AMD's First 28 nm GPUs in December

It looks like AMD will have the symbolic achievement of launching its first GPUs built on the new 28 nanometer process in 2011 itself. Sources told Heise.de that AMD is working towards launching some of its planned 28 nm GPUs in the second week of December, 2011. One of these sources specifically named December 06. Details on whether the launched GPU will be for the mobile (notebook) or desktop (graphics card) platforms; or even whether it will use the VLIW4 or so-called 'NextGen' compute architecture, are not known at this point.

Another source reinforced the theory that the launch will be more about symbolism than volume manufacturing for sales. It's likely that a small number of these GPUs will be manufactured, just about enough to send to OEMs for their qualification, and perhaps even the media for published performance testing. We expect these GPUs to be lower-end or mid-range GPUs, and since AMD is reserving the NextGen compute architecture for only the high-end GPU part, these ones will most likely use VLIW4.

AMD to Turn to TSMC for ''Bulldozer'' Manufacturing

AMD is rumored to be seeking ties with TSMC, Taiwan's premier semiconductor manufacturing foundry, for future manufacturing of its "Bulldozer" architecture processors, according to a report by DonanimHaber. This has two very distinct implications: first, AMD could be facing issues with GlobalFoundries 32 nm HKMG node, its de facto foundry for CPU manufacturing, and second, this could just be an obvious development of future low-power APUs based on the new x86 architecture being manufactured at TSMC, much like how current E-series and C-series APUs are.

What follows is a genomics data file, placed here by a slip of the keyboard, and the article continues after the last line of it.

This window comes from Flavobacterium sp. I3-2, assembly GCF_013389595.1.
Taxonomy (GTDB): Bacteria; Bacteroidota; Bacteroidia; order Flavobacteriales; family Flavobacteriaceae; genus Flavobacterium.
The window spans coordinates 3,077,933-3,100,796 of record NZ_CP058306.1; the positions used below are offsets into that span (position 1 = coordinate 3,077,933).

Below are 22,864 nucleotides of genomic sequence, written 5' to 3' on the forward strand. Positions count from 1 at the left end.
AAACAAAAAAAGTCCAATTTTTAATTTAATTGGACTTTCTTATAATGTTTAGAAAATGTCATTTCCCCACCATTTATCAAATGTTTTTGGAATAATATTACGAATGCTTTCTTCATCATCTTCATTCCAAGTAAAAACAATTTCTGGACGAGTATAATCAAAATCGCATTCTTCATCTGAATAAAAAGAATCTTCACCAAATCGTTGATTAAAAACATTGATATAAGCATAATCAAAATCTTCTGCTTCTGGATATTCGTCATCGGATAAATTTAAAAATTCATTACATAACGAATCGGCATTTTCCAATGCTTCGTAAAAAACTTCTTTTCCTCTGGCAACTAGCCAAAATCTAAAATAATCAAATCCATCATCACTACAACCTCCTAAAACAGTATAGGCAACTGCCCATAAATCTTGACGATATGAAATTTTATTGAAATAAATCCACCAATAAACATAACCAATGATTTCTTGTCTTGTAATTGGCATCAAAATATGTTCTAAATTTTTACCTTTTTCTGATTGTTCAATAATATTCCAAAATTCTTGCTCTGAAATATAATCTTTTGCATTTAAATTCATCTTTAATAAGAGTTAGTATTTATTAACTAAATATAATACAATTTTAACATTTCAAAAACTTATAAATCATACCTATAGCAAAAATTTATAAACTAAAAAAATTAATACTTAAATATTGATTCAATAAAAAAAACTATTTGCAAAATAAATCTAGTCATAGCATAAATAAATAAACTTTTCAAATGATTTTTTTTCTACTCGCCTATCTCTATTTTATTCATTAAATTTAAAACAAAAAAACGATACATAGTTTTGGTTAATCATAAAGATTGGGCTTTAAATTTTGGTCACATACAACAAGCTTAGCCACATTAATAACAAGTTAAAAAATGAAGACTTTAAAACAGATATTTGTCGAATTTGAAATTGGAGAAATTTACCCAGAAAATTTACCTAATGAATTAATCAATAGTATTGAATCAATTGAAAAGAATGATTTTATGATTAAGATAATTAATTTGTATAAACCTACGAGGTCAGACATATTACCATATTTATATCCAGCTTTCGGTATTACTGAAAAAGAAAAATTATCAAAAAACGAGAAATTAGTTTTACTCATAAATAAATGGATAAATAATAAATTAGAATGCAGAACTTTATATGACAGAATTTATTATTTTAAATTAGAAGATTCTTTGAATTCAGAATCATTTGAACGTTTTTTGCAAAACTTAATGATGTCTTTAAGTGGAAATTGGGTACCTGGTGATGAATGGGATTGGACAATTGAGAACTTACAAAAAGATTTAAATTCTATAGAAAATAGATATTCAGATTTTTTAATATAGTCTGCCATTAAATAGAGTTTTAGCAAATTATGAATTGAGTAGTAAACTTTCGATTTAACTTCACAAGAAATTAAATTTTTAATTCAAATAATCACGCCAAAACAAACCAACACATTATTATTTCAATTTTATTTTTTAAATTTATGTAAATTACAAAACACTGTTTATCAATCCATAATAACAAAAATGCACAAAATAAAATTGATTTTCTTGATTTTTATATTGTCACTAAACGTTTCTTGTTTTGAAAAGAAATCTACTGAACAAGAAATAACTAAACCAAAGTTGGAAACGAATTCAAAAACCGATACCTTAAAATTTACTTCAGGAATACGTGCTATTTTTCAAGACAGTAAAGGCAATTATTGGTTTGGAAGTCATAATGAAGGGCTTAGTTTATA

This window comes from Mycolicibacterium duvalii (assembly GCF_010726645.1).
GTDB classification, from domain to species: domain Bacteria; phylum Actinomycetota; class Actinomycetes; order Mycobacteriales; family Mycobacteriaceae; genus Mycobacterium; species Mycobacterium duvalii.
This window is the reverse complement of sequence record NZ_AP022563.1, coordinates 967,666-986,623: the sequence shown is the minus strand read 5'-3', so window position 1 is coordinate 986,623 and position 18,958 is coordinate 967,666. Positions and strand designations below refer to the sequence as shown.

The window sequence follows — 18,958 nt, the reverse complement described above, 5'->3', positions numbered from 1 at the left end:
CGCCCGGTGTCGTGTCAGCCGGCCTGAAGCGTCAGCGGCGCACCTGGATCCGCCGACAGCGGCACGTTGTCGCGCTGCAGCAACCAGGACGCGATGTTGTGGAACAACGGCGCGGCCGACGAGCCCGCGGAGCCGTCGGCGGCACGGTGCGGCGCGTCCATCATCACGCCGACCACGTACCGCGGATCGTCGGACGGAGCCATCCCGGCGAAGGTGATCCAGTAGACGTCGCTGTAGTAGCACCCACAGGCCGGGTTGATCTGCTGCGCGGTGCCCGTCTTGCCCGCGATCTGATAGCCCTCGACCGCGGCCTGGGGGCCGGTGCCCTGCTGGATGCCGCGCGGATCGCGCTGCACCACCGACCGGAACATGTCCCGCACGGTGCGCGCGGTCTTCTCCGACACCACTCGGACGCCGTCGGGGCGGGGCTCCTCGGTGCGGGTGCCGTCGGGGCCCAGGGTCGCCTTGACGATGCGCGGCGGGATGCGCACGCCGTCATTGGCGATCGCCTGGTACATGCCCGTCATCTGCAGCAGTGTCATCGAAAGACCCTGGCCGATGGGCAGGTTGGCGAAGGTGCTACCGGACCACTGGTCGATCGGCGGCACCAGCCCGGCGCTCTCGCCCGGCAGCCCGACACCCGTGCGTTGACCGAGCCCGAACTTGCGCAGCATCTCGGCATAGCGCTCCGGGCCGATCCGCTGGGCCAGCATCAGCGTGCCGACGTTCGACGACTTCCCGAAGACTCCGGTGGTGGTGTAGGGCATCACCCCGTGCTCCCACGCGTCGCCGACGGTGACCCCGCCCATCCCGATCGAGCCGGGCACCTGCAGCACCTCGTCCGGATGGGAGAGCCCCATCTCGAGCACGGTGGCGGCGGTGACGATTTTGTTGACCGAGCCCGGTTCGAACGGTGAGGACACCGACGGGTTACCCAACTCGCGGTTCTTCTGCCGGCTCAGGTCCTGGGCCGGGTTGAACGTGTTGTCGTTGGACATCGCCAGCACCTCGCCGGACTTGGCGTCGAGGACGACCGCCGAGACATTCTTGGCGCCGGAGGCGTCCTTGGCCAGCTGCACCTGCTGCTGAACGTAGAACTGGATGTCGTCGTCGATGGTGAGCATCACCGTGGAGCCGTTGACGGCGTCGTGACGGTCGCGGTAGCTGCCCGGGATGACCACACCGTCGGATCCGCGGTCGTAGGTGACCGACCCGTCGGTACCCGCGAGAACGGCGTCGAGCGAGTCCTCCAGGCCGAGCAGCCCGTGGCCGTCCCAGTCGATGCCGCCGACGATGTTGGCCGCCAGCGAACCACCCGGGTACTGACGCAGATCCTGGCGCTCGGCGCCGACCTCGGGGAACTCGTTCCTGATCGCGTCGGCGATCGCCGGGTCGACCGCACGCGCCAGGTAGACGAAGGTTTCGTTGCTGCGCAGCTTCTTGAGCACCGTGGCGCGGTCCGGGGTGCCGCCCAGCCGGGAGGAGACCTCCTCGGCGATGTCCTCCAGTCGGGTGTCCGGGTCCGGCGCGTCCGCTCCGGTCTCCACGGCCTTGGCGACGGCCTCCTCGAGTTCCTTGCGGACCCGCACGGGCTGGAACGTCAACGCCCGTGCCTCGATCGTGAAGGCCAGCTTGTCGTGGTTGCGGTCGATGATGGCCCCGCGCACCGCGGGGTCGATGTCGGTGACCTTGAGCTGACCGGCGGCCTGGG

Then again, AMD doesn't exactly have any APUs in works that use "Bulldozer" architecture for the x86 cores, rather, its successor codenamed "Piledriver". Another couple of important things to note here are that TSMC does not have a 32 nm bulk node (it was scrapped with the transition to 28 nm bulk), and its HKMG (high-K metal gate transistor) manufacturing technology is deployed rather recently. It would be interesting to follow this development.

NVIDIA Begins Sampling First Kepler GPUs

Graphics major NVIDIA has begun sampling the first GPUs of its next-generation Kepler family. Kepler succeeds the present generation Fermi family of GPUs, that make up the GeForce 400 and 500 series. Members of the GeForce Kepler family will follow the codename nomenclature of GK1xx, like GeForce Fermi followed GF1xx. The first GPU being sampled is codenamed GK107. The codename suggests that this isn't the top-end part, it's more like a lower-mainstream or value segment offering.

It is reported that GK107 has a 128-bit GDDR5 memory bus, which also supports inexpensive DDR3 memory. It is built in small quantities on TSMC's 28 nanometer fab process (as the foundry isn't ready for 28 nm bulk manufacturing. NVIDIA will follow a "bottom-to-top" strategy, when dealing with a new fab process technology. It will first design the smallest, simplest GPUs in the lineup, and then gradually move on to larger ones. The first GK107-based SKUs will succeed the GeForce GT 500M series. NVIDIA will carve out four SKUs, internally, NVIDIA will refer to those as N13P-LP, N13P-GS, N13P-GT and N13E-GE, with N13E-GE being the "enthusiast" part. Its market SKU will likely succeed the GeForce GT 560M.

AMD Showcases its First 28 nm GPU

AMD showed off its first graphics processor (GPU) built on TSMC's cutting-edge 28 nanometer silicon fabrication process, the next foundry process standard for discrete GPUs. Bulk manufacturing at TSMC's Fab 15 facility at 28 nm is still taking shape, TSMC will take volume orders only later this year. For the moment, it can run small batches for designers to test their designs. The GPU was running on a mobile platform (pictured below, the red PCB), cooled by a compact copper-channel air cooler, leading us to believe that this is a mainstream segment GPU, if not lower. The demo platform was showcased running DirectX 11 title Dirt 3. Besides that, absolutely no other details were shared, not even a company codename for the GPU board.